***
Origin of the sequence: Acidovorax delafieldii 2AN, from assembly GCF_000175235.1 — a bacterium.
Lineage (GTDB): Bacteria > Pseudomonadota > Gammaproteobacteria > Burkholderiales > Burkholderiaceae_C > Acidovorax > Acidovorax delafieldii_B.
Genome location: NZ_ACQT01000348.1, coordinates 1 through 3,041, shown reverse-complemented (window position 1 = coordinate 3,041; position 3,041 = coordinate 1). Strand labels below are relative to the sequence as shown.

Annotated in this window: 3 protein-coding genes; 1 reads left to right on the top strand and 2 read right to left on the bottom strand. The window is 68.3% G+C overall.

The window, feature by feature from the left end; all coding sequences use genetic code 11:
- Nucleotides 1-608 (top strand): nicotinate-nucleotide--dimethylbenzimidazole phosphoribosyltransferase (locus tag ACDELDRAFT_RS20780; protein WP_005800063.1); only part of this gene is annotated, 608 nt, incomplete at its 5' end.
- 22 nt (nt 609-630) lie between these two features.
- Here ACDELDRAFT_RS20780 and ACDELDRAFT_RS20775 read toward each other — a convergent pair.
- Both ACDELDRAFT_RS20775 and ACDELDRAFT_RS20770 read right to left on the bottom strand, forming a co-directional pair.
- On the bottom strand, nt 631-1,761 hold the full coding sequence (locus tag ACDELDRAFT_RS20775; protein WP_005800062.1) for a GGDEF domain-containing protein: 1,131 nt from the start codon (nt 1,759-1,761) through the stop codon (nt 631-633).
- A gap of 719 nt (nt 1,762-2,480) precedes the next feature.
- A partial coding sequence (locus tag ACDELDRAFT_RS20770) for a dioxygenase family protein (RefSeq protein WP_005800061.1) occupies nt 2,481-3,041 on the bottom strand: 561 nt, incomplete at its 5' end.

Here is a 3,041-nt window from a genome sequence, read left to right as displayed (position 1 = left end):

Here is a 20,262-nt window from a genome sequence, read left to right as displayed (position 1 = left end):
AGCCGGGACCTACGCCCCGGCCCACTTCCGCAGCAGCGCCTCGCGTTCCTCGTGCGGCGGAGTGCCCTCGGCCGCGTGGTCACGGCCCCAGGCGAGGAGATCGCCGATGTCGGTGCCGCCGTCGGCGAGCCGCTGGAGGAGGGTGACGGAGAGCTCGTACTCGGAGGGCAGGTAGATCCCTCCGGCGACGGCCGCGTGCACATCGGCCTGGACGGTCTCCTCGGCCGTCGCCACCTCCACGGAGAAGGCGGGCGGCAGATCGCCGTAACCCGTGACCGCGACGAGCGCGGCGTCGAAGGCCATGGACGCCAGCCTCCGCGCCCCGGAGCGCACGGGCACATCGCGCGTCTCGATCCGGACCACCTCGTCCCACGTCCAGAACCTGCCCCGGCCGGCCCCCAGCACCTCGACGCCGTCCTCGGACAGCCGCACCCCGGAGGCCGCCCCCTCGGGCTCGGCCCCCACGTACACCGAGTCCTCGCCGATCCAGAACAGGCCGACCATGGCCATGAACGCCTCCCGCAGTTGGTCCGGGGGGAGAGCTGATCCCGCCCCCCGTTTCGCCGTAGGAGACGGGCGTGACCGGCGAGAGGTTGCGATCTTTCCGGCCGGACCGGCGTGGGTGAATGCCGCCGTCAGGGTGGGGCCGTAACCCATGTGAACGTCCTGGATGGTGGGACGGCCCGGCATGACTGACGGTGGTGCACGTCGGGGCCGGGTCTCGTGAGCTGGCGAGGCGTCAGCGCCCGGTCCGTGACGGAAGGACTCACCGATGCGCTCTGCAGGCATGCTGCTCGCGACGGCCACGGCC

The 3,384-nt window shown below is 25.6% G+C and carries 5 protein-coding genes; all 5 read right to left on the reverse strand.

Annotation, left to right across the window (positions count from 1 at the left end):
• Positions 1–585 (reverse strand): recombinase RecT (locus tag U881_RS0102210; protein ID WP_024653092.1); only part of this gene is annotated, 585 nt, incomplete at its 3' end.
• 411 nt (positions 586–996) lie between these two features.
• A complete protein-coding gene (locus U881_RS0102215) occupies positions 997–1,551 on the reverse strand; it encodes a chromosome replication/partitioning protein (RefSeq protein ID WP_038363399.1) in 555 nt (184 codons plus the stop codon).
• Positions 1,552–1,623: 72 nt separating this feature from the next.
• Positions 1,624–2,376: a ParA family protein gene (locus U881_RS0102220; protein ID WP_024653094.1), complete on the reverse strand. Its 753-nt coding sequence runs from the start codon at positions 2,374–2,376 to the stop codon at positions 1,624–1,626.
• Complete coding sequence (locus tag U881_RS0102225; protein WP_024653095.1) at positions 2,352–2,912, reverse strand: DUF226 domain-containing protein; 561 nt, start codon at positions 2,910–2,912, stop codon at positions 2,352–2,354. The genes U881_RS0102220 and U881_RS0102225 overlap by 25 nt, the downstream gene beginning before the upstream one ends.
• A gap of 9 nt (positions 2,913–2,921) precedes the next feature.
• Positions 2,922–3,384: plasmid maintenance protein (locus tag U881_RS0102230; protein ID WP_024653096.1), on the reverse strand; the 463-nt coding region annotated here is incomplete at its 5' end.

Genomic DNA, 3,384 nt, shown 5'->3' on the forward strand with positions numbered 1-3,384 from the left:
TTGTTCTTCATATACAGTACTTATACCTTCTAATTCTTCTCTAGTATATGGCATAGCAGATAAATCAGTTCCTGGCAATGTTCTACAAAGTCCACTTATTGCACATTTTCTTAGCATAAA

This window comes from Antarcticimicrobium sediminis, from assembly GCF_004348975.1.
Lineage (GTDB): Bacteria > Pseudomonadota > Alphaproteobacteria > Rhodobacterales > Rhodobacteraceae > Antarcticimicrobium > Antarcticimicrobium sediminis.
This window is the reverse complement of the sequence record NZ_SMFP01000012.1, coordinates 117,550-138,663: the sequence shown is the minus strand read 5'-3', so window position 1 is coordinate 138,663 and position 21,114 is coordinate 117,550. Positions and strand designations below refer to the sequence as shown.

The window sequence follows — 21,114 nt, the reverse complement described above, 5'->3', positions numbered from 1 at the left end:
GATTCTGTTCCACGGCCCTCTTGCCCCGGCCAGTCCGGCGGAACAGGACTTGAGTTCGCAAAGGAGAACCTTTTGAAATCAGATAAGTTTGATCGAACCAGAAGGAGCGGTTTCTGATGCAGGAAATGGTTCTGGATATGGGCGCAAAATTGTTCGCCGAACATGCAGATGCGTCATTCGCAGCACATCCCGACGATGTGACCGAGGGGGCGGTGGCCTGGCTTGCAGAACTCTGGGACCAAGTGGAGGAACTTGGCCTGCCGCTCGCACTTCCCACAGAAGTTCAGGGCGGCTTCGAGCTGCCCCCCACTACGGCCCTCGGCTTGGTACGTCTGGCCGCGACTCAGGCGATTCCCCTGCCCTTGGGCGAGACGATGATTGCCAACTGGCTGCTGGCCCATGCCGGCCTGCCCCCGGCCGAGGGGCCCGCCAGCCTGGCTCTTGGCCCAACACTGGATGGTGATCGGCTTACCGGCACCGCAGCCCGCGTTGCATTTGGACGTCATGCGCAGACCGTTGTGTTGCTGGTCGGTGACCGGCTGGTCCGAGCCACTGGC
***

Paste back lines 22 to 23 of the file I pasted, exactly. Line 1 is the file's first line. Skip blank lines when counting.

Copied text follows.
• Positions 1,624–2,376: a ParA family protein gene (locus U881_RS0102220; protein ID WP_024653094.1), complete on the reverse strand. Its 753-nt coding sequence runs from the start codon at positions 2,374–2,376 to the stop codon at positions 1,624–1,626.
• Complete coding sequence (locus tag U881_RS0102225; protein WP_024653095.1) at positions 2,352–2,912, reverse strand: DUF226 domain-containing protein; 561 nt, start codon at positions 2,910–2,912, stop codon at positions 2,352–2,354. The genes U881_RS0102220 and U881_RS0102225 overlap by 25 nt, the downstream gene beginning before the upstream one ends.